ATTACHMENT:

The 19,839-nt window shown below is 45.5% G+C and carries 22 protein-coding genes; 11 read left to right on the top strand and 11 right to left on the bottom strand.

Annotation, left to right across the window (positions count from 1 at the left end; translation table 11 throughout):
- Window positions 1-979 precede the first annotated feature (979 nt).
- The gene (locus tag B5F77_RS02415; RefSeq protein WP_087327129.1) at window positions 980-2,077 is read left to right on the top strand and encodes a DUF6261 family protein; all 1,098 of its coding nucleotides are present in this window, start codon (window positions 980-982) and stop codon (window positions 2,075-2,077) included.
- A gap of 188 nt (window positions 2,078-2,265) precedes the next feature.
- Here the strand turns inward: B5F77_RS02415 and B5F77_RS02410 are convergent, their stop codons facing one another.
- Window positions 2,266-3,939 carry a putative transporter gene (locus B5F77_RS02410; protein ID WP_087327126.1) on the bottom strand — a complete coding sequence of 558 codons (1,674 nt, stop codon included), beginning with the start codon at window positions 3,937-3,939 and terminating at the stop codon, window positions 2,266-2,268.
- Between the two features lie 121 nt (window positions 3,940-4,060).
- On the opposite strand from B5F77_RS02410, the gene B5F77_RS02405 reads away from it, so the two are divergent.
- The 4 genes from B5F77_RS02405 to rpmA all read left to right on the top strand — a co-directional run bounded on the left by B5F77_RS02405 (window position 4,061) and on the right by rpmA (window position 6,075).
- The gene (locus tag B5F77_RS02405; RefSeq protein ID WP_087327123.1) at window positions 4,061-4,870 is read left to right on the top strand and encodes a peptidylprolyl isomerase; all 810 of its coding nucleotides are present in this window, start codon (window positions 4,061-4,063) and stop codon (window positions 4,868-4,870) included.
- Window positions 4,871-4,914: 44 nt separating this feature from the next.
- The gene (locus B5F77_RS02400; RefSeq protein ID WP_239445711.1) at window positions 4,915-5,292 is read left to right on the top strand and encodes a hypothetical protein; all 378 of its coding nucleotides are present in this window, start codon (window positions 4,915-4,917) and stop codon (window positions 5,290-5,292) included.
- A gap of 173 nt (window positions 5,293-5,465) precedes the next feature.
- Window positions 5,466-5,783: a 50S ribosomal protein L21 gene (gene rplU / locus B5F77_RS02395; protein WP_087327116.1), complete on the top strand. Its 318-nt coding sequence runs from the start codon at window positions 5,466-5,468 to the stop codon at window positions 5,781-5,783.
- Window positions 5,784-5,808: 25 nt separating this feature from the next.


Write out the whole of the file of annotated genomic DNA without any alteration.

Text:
The 19,839-nt window shown below is 45.5% G+C and carries 22 protein-coding genes; 11 read left to right on the top strand and 11 right to left on the bottom strand.

Annotation, left to right across the window (positions count from 1 at the left end; translation table 11 throughout):
- Window positions 1-979 precede the first annotated feature (979 nt).
- The gene (locus tag B5F77_RS02415; RefSeq protein WP_087327129.1) at window positions 980-2,077 is read left to right on the top strand and encodes a DUF6261 family protein; all 1,098 of its coding nucleotides are present in this window, start codon (window positions 980-982) and stop codon (window positions 2,075-2,077) included.
- A gap of 188 nt (window positions 2,078-2,265) precedes the next feature.
- Here the strand turns inward: B5F77_RS02415 and B5F77_RS02410 are convergent, their stop codons facing one another.
- Window positions 2,266-3,939 carry a putative transporter gene (locus B5F77_RS02410; protein ID WP_087327126.1) on the bottom strand — a complete coding sequence of 558 codons (1,674 nt, stop codon included), beginning with the start codon at window positions 3,937-3,939 and terminating at the stop codon, window positions 2,266-2,268.
- Between the two features lie 121 nt (window positions 3,940-4,060).
- On the opposite strand from B5F77_RS02410, the gene B5F77_RS02405 reads away from it, so the two are divergent.
- The 4 genes from B5F77_RS02405 to rpmA all read left to right on the top strand — a co-directional run bounded on the left by B5F77_RS02405 (window position 4,061) and on the right by rpmA (window position 6,075).
- The gene (locus tag B5F77_RS02405; RefSeq protein ID WP_087327123.1) at window positions 4,061-4,870 is read left to right on the top strand and encodes a peptidylprolyl isomerase; all 810 of its coding nucleotides are present in this window, start codon (window positions 4,061-4,063) and stop codon (window positions 4,868-4,870) included.
- Window positions 4,871-4,914: 44 nt separating this feature from the next.
- The gene (locus B5F77_RS02400; RefSeq protein ID WP_239445711.1) at window positions 4,915-5,292 is read left to right on the top strand and encodes a hypothetical protein; all 378 of its coding nucleotides are present in this window, start codon (window positions 4,915-4,917) and stop codon (window positions 5,290-5,292) included.
- A gap of 173 nt (window positions 5,293-5,465) precedes the next feature.
- Window positions 5,466-5,783: a 50S ribosomal protein L21 gene (gene rplU / locus B5F77_RS02395; protein WP_087327116.1), complete on the top strand. Its 318-nt coding sequence runs from the start codon at window positions 5,466-5,468 to the stop codon at window positions 5,781-5,783.
- Window positions 5,784-5,808: 25 nt separating this feature from the next.